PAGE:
Wednesday October 15, 2014
In September, FISHBIO attended the 2nd World Small-Scale Fisheries Congress, held in the city of Merida in Yucatan, Mexico. This meeting brought together over 400 people from 50 different countries, including roughly 30 small-scale fishers from across the globe. Hundreds of presentations covered topics from the economic viability of small-scale fisheries to the new co-management strategies for these fisheries. We were surprised to discover that fish biologists were in the minority among the participants, as the attendees spanned disciplines from fishers to historians, and economists to human geographers. The meeting was jointly organized by the Too Big to Ignore (TBTI) Project and the Centro de Investigación y de Estudios Avanzados del Instituto Politécnico Nacional (Cinvestav). The goal of the TBTI project is to bring the issues of small-scale fisheries into the national and international spotlight.
You may be wondering, ‘what is the definition of a small-scale fishery?’ This would seem to be a straightforward question, but after the first few talks at the conference it became apparent that a simple definition is elusive at best. The Fisheries and Aquaculture Department of the Food and Agriculture Organization of the United Nations (FAO) has a webpage devoted to this topic, explaining that the criteria to define a small-scale fishery are essentially relative – a range of methods and boat sizes can be considered “small-scale” relative to the industrial fishing occurring in the region. While experts cannot agree on a definition of small-scale fisheries, or on whether a precise global definition is even necessary, they all seemed to agree that small-scale fisheries are underappreciated in terms of their value to economies and livelihoods. One of our fisheries biologists Shaara Ainsley presented a talk on our pilot project to test participatory fisheries sampling methods with small-scale fishers in Lao PDR. With most of the talks focused on marine fisheries, Shaara’s talk represented one of the few examples of inland fisheries research, and described the benefits and challenges of training fishers to record data on their own fishing catches. Her presentation is available to view below.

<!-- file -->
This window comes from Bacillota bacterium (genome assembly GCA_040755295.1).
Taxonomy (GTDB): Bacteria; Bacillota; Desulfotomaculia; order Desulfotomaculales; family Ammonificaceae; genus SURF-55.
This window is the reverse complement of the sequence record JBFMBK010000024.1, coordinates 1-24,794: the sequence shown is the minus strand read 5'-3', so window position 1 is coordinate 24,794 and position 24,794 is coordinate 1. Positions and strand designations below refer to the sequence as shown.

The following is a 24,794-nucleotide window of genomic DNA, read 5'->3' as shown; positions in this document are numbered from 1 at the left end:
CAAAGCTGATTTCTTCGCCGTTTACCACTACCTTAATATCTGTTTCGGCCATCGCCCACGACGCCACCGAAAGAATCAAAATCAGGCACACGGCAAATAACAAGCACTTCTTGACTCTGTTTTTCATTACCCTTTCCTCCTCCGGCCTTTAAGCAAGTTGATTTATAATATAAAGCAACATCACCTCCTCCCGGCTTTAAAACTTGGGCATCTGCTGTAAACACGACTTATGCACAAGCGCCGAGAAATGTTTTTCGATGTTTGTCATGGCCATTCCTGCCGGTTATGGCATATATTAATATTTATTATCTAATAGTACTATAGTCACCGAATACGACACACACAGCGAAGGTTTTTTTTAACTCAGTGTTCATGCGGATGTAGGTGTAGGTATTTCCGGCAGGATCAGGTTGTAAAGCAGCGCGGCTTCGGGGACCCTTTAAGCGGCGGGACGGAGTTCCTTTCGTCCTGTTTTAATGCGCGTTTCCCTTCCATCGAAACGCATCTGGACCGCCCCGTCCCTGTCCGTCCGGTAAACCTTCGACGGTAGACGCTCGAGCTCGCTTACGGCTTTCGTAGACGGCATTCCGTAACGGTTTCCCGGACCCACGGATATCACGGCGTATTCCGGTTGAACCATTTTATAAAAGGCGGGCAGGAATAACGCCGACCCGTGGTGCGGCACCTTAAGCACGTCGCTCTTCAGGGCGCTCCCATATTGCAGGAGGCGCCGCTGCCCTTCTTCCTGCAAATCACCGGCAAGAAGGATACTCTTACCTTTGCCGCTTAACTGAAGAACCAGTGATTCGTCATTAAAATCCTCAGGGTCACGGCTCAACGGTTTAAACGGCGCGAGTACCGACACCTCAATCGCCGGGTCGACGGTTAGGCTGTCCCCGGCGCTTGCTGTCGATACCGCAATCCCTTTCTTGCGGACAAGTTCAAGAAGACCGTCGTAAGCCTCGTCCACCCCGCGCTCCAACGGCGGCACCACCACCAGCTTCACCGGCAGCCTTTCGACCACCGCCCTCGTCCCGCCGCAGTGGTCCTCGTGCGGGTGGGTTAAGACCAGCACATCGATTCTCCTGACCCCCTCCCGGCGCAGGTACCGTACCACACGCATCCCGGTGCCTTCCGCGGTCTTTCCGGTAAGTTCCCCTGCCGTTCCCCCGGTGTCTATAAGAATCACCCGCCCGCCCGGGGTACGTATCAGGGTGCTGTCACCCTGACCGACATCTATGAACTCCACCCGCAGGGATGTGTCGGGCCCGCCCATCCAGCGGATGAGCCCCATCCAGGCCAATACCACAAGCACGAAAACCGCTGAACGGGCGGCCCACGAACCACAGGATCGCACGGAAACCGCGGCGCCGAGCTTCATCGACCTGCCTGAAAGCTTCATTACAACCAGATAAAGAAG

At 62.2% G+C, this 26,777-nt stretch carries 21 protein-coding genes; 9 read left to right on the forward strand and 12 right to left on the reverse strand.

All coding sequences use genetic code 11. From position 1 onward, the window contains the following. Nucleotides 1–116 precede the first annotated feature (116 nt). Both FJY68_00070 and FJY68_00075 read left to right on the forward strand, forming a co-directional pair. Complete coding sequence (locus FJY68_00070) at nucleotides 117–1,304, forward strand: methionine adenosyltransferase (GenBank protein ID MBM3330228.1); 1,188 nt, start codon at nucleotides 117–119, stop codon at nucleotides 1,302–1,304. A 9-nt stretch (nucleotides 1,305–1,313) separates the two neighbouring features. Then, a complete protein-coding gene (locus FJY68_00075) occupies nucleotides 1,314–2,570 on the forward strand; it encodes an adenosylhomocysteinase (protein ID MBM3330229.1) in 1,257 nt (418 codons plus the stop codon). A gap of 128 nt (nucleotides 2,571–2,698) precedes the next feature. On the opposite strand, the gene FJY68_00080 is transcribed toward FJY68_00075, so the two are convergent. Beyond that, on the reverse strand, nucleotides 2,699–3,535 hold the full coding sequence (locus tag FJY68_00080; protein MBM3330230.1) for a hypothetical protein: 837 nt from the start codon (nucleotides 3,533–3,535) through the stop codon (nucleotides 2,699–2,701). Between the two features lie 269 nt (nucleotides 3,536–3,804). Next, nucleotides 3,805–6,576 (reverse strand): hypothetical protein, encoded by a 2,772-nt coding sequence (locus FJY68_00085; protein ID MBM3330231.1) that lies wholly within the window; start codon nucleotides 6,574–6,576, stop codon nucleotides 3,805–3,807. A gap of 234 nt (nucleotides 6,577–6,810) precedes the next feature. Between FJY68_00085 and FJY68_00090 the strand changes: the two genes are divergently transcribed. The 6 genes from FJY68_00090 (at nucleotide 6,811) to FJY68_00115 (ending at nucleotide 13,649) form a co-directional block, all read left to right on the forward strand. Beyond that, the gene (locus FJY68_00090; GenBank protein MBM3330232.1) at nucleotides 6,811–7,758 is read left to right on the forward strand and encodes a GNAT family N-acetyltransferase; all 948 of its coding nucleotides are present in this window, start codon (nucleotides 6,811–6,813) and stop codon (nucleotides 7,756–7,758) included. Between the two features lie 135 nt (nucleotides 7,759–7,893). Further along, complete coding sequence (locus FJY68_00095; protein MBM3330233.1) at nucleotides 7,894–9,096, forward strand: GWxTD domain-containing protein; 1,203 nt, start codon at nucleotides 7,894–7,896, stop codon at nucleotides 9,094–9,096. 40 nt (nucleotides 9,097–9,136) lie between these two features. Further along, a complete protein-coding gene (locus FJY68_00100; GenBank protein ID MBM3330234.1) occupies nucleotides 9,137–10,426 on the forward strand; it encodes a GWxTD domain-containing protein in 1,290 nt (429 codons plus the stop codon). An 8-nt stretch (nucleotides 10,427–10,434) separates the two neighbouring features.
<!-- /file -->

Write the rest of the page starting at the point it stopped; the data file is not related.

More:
Yucatan was an appropriate location to hold this event, with over 20,000 small-scale fishers living in this Mexican state alone, according to one plenary speaker. Halfway through the conference, we left the meeting rooms behind and visited the nearby port of Progresso to meet with local fishers and hold small group discussions on small-scale fisheries issues. A local fisher organization served us fresh octopus ceviche, to highlight a valuable local catch. We conversed dock-side with fishers who were just about to embark on a 20-day trip, and with others who were off-loading their catch of octopus, weary and ready to be home for a few days. These fishers embodied the challenges that small-scale fishers experience globally. It is estimated that over 90% of fishers in the world are operating in small-scale fisheries, and yet they are often marginalized and not given a seat at the table when it comes to domestic and international policies that directly influence their livelihoods. The common theme emerging from every presentation and conversation at the conference was: small-scale fisheries are just too big to ignore.